It's Spring... What to do in your garden this month... If February is the crossover month where winter turns to spring, then March means spring is in full swing. The days are getting appreciably longer and deciduous trees and plants that have been dormant during the winter are pushing out bright green leaves and shoots. There is no better time than NOW to plant, transplant or sow seeds, as plants are botanically programmed to grow fast in the spring. There is lots to do in the garden this month so roll up your sleeves and enjoy it!
Pull weeds and snails: Even though we haven't had much rain this year, weeds still grow and slugs and snails are emerging from their winter hideaways hungry as ever. Water the ground before pulling weeds and then use a pre-emergent such as Preen to prevent weeds from germinating. Hand pick snails off your plants just before dawn. Locate their daytime hiding places ― usually strap-leafed plants like daylilies or agapanthus ― and handpick regularly. Use a snail bait such as Sluggo, which is safe in the vegetable garden and around pets or children.
Sow seeds before it rains:
Now is an excellent time to sow spring veggie seeds. If rain is forecast, (and there is still time for rain to come...) sow vegetable and annual flower seeds before it arrives. Nothing excites seeds as much as rain! The art of getting seeds to germinate is to prepare the ground first and keep the seeds moist while they germinate. Do not flood them but do not let them dry out either.
Buy tomato plants: Tomatoes grow well in the ground or in large pots. Tomatoes need heat to produce flowers and fruit, but during these early months they will develop a large root system that will make for stronger plants in the summer. At Deep Roots we have several varieties that have been adapted to our coastal climate. We will be bringing in different varieties of heirloom tomato plants with each shipment so check back often for exciting varieties.
Attract good bugs: To keep insect pests under control in your vegetable garden, lure in their natural enemies ― hoverflies, lacewings (photo left), ladybugs, and parasitic wasps ― by planting the nectar plants they love, such as aster, chamomile, coreopsis, cosmos, feverfew, marigold, scabiosa, and yarrow.
Grow fruit trees: March is a great time to plant citrus trees. If you have limited space plant dwarf varieties which grow well in large containers. Grow citrus trees in FULL SUN. Citrus trees thrive in sun and heat so growing them in full sun is especially important along the coast.
Prepare the ground or the container well, sprinkle some Dr.Earth Fruit Tree Fertilizer in with the soil before you plant. Citrus trees are heavy feeders and need regular fertilizing to produce flowers and fruit. For more information see the article on the right.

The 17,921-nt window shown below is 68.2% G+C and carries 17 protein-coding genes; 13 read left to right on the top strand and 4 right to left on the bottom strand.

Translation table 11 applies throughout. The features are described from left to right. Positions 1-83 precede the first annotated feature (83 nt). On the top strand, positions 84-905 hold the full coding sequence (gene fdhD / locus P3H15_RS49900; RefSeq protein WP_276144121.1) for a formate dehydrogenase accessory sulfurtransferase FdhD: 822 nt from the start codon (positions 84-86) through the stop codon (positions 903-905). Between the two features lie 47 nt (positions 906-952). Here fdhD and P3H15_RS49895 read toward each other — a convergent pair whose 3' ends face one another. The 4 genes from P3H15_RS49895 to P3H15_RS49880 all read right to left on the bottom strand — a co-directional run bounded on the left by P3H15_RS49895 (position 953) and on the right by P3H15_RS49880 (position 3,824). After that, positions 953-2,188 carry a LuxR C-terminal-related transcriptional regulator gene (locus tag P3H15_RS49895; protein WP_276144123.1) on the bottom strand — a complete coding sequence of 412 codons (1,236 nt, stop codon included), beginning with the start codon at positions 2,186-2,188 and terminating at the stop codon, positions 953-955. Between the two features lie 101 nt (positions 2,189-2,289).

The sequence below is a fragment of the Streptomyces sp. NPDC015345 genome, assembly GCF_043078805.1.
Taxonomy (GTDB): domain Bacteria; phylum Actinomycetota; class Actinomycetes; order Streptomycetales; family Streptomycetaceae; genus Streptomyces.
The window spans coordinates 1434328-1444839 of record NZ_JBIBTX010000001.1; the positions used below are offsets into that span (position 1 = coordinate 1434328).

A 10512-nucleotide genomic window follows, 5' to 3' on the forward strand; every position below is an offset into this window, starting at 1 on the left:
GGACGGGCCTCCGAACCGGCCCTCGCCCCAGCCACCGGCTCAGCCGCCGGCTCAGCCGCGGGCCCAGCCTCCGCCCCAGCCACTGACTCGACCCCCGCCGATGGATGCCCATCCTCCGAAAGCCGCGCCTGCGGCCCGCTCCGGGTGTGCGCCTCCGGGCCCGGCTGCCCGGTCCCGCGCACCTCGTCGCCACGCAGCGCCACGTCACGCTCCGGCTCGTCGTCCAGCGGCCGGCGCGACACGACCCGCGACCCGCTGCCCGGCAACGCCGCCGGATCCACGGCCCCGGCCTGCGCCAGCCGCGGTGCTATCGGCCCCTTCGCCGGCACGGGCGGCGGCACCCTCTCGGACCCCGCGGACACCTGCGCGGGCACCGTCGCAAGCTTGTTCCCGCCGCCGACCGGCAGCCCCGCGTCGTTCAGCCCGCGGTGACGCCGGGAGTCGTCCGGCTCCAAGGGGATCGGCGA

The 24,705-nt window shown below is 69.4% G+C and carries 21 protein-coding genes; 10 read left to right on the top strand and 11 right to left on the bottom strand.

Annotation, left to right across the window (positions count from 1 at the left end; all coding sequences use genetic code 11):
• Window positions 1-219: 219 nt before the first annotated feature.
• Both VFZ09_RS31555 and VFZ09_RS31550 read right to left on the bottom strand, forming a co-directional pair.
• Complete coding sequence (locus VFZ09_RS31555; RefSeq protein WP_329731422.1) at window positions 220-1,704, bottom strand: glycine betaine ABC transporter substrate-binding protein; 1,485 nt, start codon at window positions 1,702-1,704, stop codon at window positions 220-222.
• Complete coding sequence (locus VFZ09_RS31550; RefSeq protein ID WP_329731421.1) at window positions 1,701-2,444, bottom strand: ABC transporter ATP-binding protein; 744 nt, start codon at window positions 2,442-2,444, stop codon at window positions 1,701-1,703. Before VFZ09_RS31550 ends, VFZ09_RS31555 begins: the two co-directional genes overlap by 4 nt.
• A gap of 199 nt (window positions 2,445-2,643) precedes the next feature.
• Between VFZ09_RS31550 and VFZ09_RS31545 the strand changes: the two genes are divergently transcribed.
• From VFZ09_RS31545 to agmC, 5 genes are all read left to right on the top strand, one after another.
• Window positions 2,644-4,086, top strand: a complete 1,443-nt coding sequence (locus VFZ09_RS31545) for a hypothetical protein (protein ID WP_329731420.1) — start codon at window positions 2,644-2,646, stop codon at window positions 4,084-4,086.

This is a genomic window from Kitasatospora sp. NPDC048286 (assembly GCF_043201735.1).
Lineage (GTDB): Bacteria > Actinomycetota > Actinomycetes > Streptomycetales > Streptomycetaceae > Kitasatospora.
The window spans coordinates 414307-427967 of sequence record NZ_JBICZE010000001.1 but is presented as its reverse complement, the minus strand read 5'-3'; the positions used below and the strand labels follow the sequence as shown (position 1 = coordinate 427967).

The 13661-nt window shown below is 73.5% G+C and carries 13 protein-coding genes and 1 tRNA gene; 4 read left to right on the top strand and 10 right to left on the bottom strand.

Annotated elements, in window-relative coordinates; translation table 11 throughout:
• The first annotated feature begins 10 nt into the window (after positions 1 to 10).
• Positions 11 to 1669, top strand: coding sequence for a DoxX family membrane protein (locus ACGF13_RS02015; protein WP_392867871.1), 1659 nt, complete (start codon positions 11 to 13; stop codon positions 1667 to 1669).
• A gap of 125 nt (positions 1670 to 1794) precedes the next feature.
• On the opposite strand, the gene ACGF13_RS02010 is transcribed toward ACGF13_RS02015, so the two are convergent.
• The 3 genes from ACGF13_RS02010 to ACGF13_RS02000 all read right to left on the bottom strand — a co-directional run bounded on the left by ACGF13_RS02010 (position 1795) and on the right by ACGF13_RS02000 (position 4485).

Start an herb garden: Plant chives, parsley, cilantro, arugula, rosemary, sage, savory, tarragon, thyme, and my all time favorite herb - Winter Savory. Arugula, chervil, cilantro, and dill can also be grown successfully from seed.
Acidify hydrangeas: To keep your blue-flowered hydrangeas blue, acidify the soil now and every few weeks until bloom time. If you don't do this the hydrangeas will revert to pink. Apply aluminum sulfate, which is often packaged expressly for hydrangeas, following label directions. At Deep Roots we have Growmore's Hydrangea Blueing formula in stock now.
Feed plants: Almost all plants appreciate added nutrients at this time of year. They are just about to begin a growth surge and, like a runner before a marathon, they can use the extra food. Feed fruit and ornamental trees, shrubs (except camellias ― wait until after bloom), lawns, container plants, houseplants, perennials, ground-covers, and annuals that have been in the ground for six weeks or more. If rain is forecast get out into the garden and fertilize everything with a slow release granular fertilizer and soil conditioner such as Gro Power and let the rain soak it in.
What To Plant: Plant warm-season annual flowers and vegetables (tomatoes, peppers, marigolds, petunias ) and citrus and other sub-tropicals. Once the soil has warmed to 60 degrees F, sow seeds for corn, cucumbers, green beans, squashes, and other heat-lovers. 60 degrees F means the soil is warm enough for you to walk on it comfortably barefoot.
Continue to mow your lawn: Mow fast-growing lawns regularly and at the right height. It's the best thing you can do to control weeds and keep grass thick and healthy. Now, during cool weather, mow cool-season lawns such as bluegrass, rye-grasses, or fescues at 2 inches or so. During periods of hot weather set the mower at 3 inches. Mow warm-season grasses such as Bermuda, St. Augustine, and zoysia at 2 inches throughout the growing season.
Containers: Plant colorful flowers in containers to brighten up your entryway or the view from your family room. Mix in some slow release fertilizer (such as any of the organic formulations by Dr. Earth) with the soil before you plant. Good plants for long term bloom include nemesia, calibrachoa (Million Bells), Osteospermum (African Daisies), and geraniums. Fertilize these regularly, too, with a half-strength fertilizer, or Osmocote.
Harvest Regularly : Keep picking your cool-season crops, such as peas, lettuces, and spinach. It will encourage more production. Continue to plant successions of these fast-growers for production over the next several weeks.
Mulch: Replenish mulch where it has disappeared and add a layer to new areas so that it's 2-3 inches deep. Mulching well helps to prevent weeds from taking root and helps to conserve water in the soil so you don't have to water quite as often. Be careful to avoid mounding the mulch against the stems or trunks of your plants.
Fuchsia: Cut back fuchsias that have become leggy as they bloom on new wood.
Camelias: Prune camellias and subtropical hibiscus after they're done blooming. Feed camellias after blooming with an acid loving fertilizer to keep their leaves dark green
Houseplants: Start feeding houseplants again.Repot if necessary. Move houseplants outdoors or out from protected spots once the weather warms up a little. Wash them off with a gentle shower of water. Keep them outside for the summer in a shady spot. Too much sun will scald the leaves.
The eeeZ-Z-iest houseplant...
Just add water!
One of the most common requests at the nursery is for a houseplant that doesn't need a lot of light, water or care. The ZZ plant (left) fits the bill perfectly.
Requirements: Plant in a soil mixture that drains easily. Avoid moisture-retentive soils. Let the soil dry out between waterings. Will grow happily in low light situations.